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Motherhood-what I learned now about speaking

Updated on May 2, 2012

Okay, I am a talker-I love to talk, just ask my husband, parents, and friends. So why is it that my beloved 20 month old son babbles (a lot) but isn't talking? He understands us perfectly and ignores us when he doesn't want to obey-so it isn't a hearing issue.

I have such a desire to know what is on his little mind. What is he talking about early in the morning when he is lying in bed pointing at the ceiling? Is he really telling us off when he is upset and crying? And I am sorry, but pointing at the fridge first thing in the morning doesn't help me understand milk, juice, yogurt, or waffles.Wouldn't it be nice if he could ask for what he wants instead of me pulling each one out to have it thrown back at me with the use of his only clear word-NO.

My husband says that he didn't start talking till he was 3, but REALLY! I can't wait that long to figure out what he is saying. I spoke with the speech therapist several times at my last job and he agreed, it isn't uncommon for my son not to be talking at this age. He also informed me that the normal age for some sound development is as late as 5-6 years old. I have a better idea-why don't kids come with a screen on their head that shows what they are thinking? Or maybe a t-shirt like on the 80's cartoon, Shirttails? That would make me happy. And I think he would be happy too.

I have realized that throughout his life I have been in such a hurry for him to reach his next milestone-sitting, crawling, walking, picking things up, etc. then all the sudden my baby is gone and I miss when he was a totally dependent little cuddly ball of love. Now I do good to get a cuddle in at the beginning and end of each day. So, why have I not learned and continue to wish of the next milestone? Is this the ironic part of parenthood? I need to learn to just relax and enjoy where he is now, because now is pretty good.


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    • toys-everywhere profile image

      Rachael C. 

      6 years ago from That little rambunctious spot in the back of your mind :)

      Alright, edit: obviously, you should nix out the speech delay idea :)

    • toys-everywhere profile image

      Rachael C. 

      6 years ago from That little rambunctious spot in the back of your mind :)

      I've not yet got the chance to read your hub, but you might like to have him checked for autism or speech delays.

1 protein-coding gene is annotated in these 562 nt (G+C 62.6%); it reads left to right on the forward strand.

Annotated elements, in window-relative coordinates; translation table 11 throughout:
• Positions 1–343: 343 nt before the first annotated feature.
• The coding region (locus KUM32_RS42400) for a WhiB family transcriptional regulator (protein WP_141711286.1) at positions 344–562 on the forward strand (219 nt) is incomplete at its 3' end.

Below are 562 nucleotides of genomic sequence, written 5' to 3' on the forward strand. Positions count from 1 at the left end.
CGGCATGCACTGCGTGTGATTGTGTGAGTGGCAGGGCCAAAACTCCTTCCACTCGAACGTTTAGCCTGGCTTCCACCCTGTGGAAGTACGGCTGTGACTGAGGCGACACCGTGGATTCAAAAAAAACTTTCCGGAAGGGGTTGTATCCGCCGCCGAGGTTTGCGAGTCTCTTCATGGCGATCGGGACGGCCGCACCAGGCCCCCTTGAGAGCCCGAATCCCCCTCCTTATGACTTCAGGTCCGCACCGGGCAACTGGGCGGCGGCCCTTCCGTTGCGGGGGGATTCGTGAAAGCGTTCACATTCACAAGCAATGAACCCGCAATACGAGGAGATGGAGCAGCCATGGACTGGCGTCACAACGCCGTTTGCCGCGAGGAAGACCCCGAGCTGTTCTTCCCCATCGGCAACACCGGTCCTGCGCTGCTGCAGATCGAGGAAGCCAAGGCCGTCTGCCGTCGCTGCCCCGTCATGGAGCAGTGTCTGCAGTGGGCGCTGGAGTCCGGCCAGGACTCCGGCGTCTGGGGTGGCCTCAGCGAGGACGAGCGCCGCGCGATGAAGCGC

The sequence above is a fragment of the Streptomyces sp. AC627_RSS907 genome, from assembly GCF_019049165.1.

• profile image

      Debbie H 

      6 years ago

      So proud of you and love reading what is in your heart!!

    • KathyH profile image

      KathyH 

      6 years ago from Waukesha, Wisconsin

      Interesting first hub! Welcome to HubPages, you'll find a wonderful community of helpful writers here! :) And if your son is anything like my two were... first you can't wait for them to talk, then later you wish for just a minute of quiet!! :) Just wait until he can really tell you what's on his mind! You might get a surprise, I know I did! :) I know you want that day to come, and it will! :)

    • profile image

      Syl 

      6 years ago

      Have you had his hearring checked?? I work for an ENT and you would be surprised that sometimes speach delay can be from problems with hearing. I have seen times where we put tubes in a kid and by the time they come in for the follow-up their speach has already improved dramatically!!

    • ThePracticalMommy profile image

      Marissa 

      6 years ago from United States

      My son, the firstborn, began talking before his first birthday and hasn't stopped since!

      My daughter on the other hand is a babbler. At 15 months she is starting to say some words, but most of the time she babbles or points. I'm not too concerned with her though since I know she is hearing us. Plus, it's hard to get a word in edgewise with her talkative brother!

      When she points and babbles, I use all of the words possible to find out what she wants. She nods when I say the right thing. To encourage her to speak, I ask her to say the word before I give her the object. For example, if she is pointing to her bottle, I ask "Do you want a bottle?" After she nods, I say, "Say bottle." If she at least tries, I hand it to her.

      Good luck with your son! He'll talk when he's ready. Don't forget to give him a lot of practice! :)

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